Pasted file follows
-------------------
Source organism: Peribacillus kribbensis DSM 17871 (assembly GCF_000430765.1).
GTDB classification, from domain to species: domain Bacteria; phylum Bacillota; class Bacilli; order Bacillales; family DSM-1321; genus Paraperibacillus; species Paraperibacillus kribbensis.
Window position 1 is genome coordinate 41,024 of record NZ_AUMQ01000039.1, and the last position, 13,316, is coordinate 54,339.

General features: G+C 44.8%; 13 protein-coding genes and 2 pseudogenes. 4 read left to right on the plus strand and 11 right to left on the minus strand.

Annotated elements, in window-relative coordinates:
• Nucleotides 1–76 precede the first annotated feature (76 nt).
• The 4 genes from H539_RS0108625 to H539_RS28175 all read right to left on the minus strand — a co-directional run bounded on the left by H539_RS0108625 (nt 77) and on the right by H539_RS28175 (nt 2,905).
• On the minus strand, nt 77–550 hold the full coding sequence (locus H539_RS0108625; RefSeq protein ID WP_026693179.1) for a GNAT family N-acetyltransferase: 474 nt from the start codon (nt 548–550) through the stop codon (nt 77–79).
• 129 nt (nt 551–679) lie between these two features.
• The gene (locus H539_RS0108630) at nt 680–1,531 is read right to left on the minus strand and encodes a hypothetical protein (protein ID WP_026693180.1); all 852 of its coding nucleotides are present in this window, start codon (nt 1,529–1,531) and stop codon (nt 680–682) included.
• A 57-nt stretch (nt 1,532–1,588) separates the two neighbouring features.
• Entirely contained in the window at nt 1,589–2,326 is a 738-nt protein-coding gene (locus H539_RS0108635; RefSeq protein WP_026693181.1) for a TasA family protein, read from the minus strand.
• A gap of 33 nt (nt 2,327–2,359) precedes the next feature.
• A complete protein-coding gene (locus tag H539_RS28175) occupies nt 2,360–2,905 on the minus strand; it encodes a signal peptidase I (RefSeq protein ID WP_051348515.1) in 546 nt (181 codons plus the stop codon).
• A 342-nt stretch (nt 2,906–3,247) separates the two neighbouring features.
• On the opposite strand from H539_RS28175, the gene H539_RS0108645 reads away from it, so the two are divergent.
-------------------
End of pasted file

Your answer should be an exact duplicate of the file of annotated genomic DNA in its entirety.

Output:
Source organism: Peribacillus kribbensis DSM 17871 (assembly GCF_000430765.1).
GTDB classification, from domain to species: domain Bacteria; phylum Bacillota; class Bacilli; order Bacillales; family DSM-1321; genus Paraperibacillus; species Paraperibacillus kribbensis.
Window position 1 is genome coordinate 41,024 of record NZ_AUMQ01000039.1, and the last position, 13,316, is coordinate 54,339.

General features: G+C 44.8%; 13 protein-coding genes and 2 pseudogenes. 4 read left to right on the plus strand and 11 right to left on the minus strand.

Annotated elements, in window-relative coordinates:
• Nucleotides 1–76 precede the first annotated feature (76 nt).
• The 4 genes from H539_RS0108625 to H539_RS28175 all read right to left on the minus strand — a co-directional run bounded on the left by H539_RS0108625 (nt 77) and on the right by H539_RS28175 (nt 2,905).
• On the minus strand, nt 77–550 hold the full coding sequence (locus H539_RS0108625; RefSeq protein ID WP_026693179.1) for a GNAT family N-acetyltransferase: 474 nt from the start codon (nt 548–550) through the stop codon (nt 77–79).
• 129 nt (nt 551–679) lie between these two features.
• The gene (locus H539_RS0108630) at nt 680–1,531 is read right to left on the minus strand and encodes a hypothetical protein (protein ID WP_026693180.1); all 852 of its coding nucleotides are present in this window, start codon (nt 1,529–1,531) and stop codon (nt 680–682) included.
• A 57-nt stretch (nt 1,532–1,588) separates the two neighbouring features.
• Entirely contained in the window at nt 1,589–2,326 is a 738-nt protein-coding gene (locus H539_RS0108635; RefSeq protein WP_026693181.1) for a TasA family protein, read from the minus strand.
• A gap of 33 nt (nt 2,327–2,359) precedes the next feature.
• A complete protein-coding gene (locus tag H539_RS28175) occupies nt 2,360–2,905 on the minus strand; it encodes a signal peptidase I (RefSeq protein ID WP_051348515.1) in 546 nt (181 codons plus the stop codon).
• A 342-nt stretch (nt 2,906–3,247) separates the two neighbouring features.
• On the opposite strand from H539_RS28175, the gene H539_RS0108645 reads away from it, so the two are divergent.